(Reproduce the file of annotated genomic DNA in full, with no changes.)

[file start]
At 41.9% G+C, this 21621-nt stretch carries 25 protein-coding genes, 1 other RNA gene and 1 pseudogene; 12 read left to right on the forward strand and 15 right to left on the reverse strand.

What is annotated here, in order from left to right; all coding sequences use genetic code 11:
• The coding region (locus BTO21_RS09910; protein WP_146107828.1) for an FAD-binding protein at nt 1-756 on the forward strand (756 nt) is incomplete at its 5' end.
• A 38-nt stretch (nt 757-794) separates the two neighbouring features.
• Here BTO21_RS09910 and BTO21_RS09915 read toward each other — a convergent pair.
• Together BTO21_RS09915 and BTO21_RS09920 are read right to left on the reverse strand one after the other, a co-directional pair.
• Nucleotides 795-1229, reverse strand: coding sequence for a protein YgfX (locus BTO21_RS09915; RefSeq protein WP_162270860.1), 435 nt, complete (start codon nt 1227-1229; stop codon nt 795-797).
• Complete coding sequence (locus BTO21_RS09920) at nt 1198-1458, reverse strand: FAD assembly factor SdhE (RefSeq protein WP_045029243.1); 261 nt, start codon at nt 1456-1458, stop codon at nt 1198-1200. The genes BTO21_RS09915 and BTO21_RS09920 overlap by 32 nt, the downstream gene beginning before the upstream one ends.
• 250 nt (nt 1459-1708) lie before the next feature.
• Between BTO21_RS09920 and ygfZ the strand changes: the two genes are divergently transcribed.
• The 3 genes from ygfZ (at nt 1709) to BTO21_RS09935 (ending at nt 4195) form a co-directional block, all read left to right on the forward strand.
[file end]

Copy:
At 41.9% G+C, this 21621-nt stretch carries 25 protein-coding genes, 1 other RNA gene and 1 pseudogene; 12 read left to right on the forward strand and 15 right to left on the reverse strand.

What is annotated here, in order from left to right; all coding sequences use genetic code 11:
• The coding region (locus BTO21_RS09910; protein WP_146107828.1) for an FAD-binding protein at nt 1-756 on the forward strand (756 nt) is incomplete at its 5' end.
• A 38-nt stretch (nt 757-794) separates the two neighbouring features.
• Here BTO21_RS09910 and BTO21_RS09915 read toward each other — a convergent pair.
• Together BTO21_RS09915 and BTO21_RS09920 are read right to left on the reverse strand one after the other, a co-directional pair.
• Nucleotides 795-1229, reverse strand: coding sequence for a protein YgfX (locus BTO21_RS09915; RefSeq protein WP_162270860.1), 435 nt, complete (start codon nt 1227-1229; stop codon nt 795-797).
• Complete coding sequence (locus BTO21_RS09920) at nt 1198-1458, reverse strand: FAD assembly factor SdhE (RefSeq protein WP_045029243.1); 261 nt, start codon at nt 1456-1458, stop codon at nt 1198-1200. The genes BTO21_RS09915 and BTO21_RS09920 overlap by 32 nt, the downstream gene beginning before the upstream one ends.
• 250 nt (nt 1459-1708) lie before the next feature.
• Between BTO21_RS09920 and ygfZ the strand changes: the two genes are divergently transcribed.
• The 3 genes from ygfZ (at nt 1709) to BTO21_RS09935 (ending at nt 4195) form a co-directional block, all read left to right on the forward strand.